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2011 Mazda2 – Click above for high-res image gallery

We're big fans of the 2011 Mazda2, but of all the good things this little hatch has going for it, fuel economy isn't really one of them. Manual transmission models offer 29/35 miles per gallon city/highway, and while that isn't terrible by any means, it's sub-par when you consider the new standard for B- and C-segment cars: 40 mpg.

With the next-generation 2, Mazda plans to completely overhaul the powertrain, using its new SKYACTIV engine and transmission technology. The result is a Mazda2 that the automaker says will achieve 70 mpg without the help of an electric motor, making it the most fuel-efficient gas-powered car on the road.

The next Mazda2 will launch in Japan sometime in the first half of 2011 and will quickly make its way to other markets over the next few years. The 2 may be an all-new entry to the United States, but it's merely a mid-cycle refresh of the car that's been on sale overseas for years. We're certainly eager to see what the Japanese automaker has up its sleeve, and while 70 mpg is indeed a lofty goal, it isn't too far fetched these days.



Photos copyright ©2010 Steven J. Ewing / AOL

[Source: Reuters]


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    • 1 Second Ago
  • 41 Comments
      • 4 Years Ago
      70mpg highway Mazda, seriously? Like how the RX-8 was supposed to be 260hp?
        • 4 Years Ago
        It does seem a bit optimistic that this new technology that is supposed to increase mileage by around 15% will raise it to 70. I'll be pleased if it can average better than 30 MPG in the city and 40 highway.

        What I'm really wondering is about the design. I suppose it's too early to hope for Mazda's new design language. That's not due for a couple of years, right?
      • 4 Years Ago
      This article just made me realize the beautiful result of the seemingly impossible CAFE increases by 2012-6-ish (im not sure the spec's). All the sudden, you have to be excited for the engineers!! I want to give a shot out to this increase demand to create and invent ingenious solutions in a seemingly FAST time period!! Kudos to the creative ENGINEERS out there! They are the stars for fast progression, when there is a demand. It seems the greater restrictions, the more interesting and smart things get, like larger growth rings on a tree, technology seems to gain much to meet greater goals.
      • 4 Years Ago
      70MPG?!? 50MPG is a bit more realistic. I'll believe it when I see it.

      On a side note, when will we get the brand new Mazda2 seeing as how we JUST now got it? I am hoping 2013...
        • 4 Years Ago
        I just hope that it works out. Mazda is one of my favorite car companies, and I'd really like to see them do well.

        Their current vehicles aren't that efficient at all. I think that they would become much more popular if they worked on their MPG figures.
        • 4 Years Ago
        Even 50 MPG is going to be optimistic.

        I honestly rather these guys be realistic with their numbers than throwing out these fantastical claims that will no way shape or form be attainable.

        Because way too many people simply look at AB's usually hyped headlines without reading the story, or even thinking, let's put these claims into perspective:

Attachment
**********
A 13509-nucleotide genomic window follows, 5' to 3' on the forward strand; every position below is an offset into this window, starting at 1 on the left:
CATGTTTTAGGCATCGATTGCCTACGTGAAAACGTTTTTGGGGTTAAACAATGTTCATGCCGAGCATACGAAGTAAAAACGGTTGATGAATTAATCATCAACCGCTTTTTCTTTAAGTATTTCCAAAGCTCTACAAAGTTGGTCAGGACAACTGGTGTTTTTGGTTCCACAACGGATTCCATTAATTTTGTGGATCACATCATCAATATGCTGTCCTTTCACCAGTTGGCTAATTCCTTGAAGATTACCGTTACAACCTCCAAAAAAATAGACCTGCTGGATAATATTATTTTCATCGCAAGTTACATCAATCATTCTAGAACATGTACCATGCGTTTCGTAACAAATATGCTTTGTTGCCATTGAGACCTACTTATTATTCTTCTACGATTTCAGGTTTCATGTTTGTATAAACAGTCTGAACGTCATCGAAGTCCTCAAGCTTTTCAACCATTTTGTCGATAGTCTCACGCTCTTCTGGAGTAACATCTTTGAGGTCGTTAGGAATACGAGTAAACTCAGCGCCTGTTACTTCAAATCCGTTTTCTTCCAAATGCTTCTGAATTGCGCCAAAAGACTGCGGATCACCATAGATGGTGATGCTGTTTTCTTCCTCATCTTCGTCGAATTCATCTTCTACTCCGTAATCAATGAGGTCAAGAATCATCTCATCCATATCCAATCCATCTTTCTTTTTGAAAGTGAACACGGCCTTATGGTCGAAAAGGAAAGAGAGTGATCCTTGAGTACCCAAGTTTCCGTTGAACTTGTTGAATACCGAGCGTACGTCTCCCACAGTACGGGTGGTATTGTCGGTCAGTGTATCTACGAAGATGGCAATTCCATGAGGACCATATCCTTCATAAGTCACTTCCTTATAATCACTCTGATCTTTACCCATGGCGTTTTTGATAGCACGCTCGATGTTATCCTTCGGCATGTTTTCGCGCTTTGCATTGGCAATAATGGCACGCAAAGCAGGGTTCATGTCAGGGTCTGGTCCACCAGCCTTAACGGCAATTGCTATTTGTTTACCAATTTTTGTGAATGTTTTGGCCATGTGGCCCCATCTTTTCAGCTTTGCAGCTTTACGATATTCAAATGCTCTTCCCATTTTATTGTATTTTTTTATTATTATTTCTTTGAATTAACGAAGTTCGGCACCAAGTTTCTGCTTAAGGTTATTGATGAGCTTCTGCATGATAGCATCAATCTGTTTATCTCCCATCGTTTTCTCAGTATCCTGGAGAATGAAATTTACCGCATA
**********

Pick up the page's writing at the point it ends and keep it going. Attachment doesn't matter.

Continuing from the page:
a Honda Ruckus - one of those 200 lbs scooters - gets "only" about 100 MPG (and realistically it's less than that). So Mazda is claiming that they can nearly match the fuel economy of a tiny scooter with their next Mazda2. Yeah. Riiight.

        • 4 Years Ago
        they forgot to mention that was for coasting down the highway down hill in neutral rating
        • 4 Years Ago
        That sounds awesome!

        I wonder if this is using that new engine tech they've been talking about.
        • 4 Years Ago
        Heck even if 70mpg turns into upper 40s in reality it would still be darn good. Even anything over 40 mpg would be pretty good at the moment. (Though a low 40s number in a car this size might not look too impressive a few years from now)
        • 4 Years Ago
        Sounds doable. And not that hard really. There are already production cars averaging over 50 mpg highway and 70 mpg highway eu without diesel or hybrid, and production diesels have been getting over 70 mpg us for over a decade. Sounds doable.
        • 4 Years Ago
        seriously. 70mpg isnt all that much a stretch? a 75% increase over the standard isnt a stretch, or double the Mazda2's current state?

        Tell your boss a 75% or 100% pay increase shouldnt be that much of a stretch.

        What's pitiful is that the Fiesta achieves more hp and better fuel economy off the same platform

        Back to the mazda sky; they think they will get 40mpg out of the Mazda 3 with the engine but all the way up to 70 in the Mazda 2? me thinks someone has been buying into the marketing fluff
      • 4 Years Ago
      I bet the phones are overloading right now with people canceling their volt preorder
        • 4 Years Ago
        I highly doubt it. 1. The 70 mpg claim is not true yet. 2. Who knows for sure when it will be here. 3. This car is tiny compared to the volt.
        • 4 Years Ago
        at least the 2 has seating for 5(but I'm sure it would be very uncomfortable for 5 adult Americans.
      • 4 Years Ago
      Lets go back to the original article from Japan. It said the Mazda2 will equal the Honda fit and/or improve from 23 kilo per liter to 30 kilos per liter that the Mazda 2 gets now, a 30% increase.